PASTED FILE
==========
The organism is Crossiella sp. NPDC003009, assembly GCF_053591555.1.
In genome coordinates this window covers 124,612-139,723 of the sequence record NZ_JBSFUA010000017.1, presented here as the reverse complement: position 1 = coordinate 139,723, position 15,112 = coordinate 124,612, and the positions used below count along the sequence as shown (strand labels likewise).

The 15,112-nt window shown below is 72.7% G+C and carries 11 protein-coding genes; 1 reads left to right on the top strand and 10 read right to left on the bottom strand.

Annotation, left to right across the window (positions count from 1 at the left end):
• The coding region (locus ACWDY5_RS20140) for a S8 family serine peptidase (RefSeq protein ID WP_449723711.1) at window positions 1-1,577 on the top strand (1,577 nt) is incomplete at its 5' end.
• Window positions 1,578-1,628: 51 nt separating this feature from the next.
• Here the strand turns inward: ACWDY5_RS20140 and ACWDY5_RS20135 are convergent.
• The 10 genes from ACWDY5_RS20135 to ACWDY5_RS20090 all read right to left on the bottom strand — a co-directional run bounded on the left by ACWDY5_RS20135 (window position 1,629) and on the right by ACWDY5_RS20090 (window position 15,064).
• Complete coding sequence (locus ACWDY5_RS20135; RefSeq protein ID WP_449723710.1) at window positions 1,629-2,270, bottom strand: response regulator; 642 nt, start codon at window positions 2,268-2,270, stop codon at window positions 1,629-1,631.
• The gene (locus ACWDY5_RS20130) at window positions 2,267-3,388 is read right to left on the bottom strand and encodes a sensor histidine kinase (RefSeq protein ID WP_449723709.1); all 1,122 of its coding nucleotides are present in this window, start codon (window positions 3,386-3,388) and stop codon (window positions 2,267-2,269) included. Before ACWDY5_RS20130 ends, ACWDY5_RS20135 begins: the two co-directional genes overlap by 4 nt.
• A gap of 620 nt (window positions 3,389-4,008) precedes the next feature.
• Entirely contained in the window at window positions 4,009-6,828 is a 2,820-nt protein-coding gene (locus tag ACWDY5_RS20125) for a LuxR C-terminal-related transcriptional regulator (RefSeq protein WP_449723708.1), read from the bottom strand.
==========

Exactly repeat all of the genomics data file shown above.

The organism is Crossiella sp. NPDC003009, assembly GCF_053591555.1.
In genome coordinates this window covers 124,612-139,723 of the sequence record NZ_JBSFUA010000017.1, presented here as the reverse complement: position 1 = coordinate 139,723, position 15,112 = coordinate 124,612, and the positions used below count along the sequence as shown (strand labels likewise).

The 15,112-nt window shown below is 72.7% G+C and carries 11 protein-coding genes; 1 reads left to right on the top strand and 10 read right to left on the bottom strand.

Annotation, left to right across the window (positions count from 1 at the left end):
• The coding region (locus ACWDY5_RS20140) for a S8 family serine peptidase (RefSeq protein ID WP_449723711.1) at window positions 1-1,577 on the top strand (1,577 nt) is incomplete at its 5' end.
• Window positions 1,578-1,628: 51 nt separating this feature from the next.
• Here the strand turns inward: ACWDY5_RS20140 and ACWDY5_RS20135 are convergent.
• The 10 genes from ACWDY5_RS20135 to ACWDY5_RS20090 all read right to left on the bottom strand — a co-directional run bounded on the left by ACWDY5_RS20135 (window position 1,629) and on the right by ACWDY5_RS20090 (window position 15,064).
• Complete coding sequence (locus ACWDY5_RS20135; RefSeq protein ID WP_449723710.1) at window positions 1,629-2,270, bottom strand: response regulator; 642 nt, start codon at window positions 2,268-2,270, stop codon at window positions 1,629-1,631.
• The gene (locus ACWDY5_RS20130) at window positions 2,267-3,388 is read right to left on the bottom strand and encodes a sensor histidine kinase (RefSeq protein ID WP_449723709.1); all 1,122 of its coding nucleotides are present in this window, start codon (window positions 3,386-3,388) and stop codon (window positions 2,267-2,269) included. Before ACWDY5_RS20130 ends, ACWDY5_RS20135 begins: the two co-directional genes overlap by 4 nt.
• A gap of 620 nt (window positions 3,389-4,008) precedes the next feature.
• Entirely contained in the window at window positions 4,009-6,828 is a 2,820-nt protein-coding gene (locus tag ACWDY5_RS20125) for a LuxR C-terminal-related transcriptional regulator (RefSeq protein WP_449723708.1), read from the bottom strand.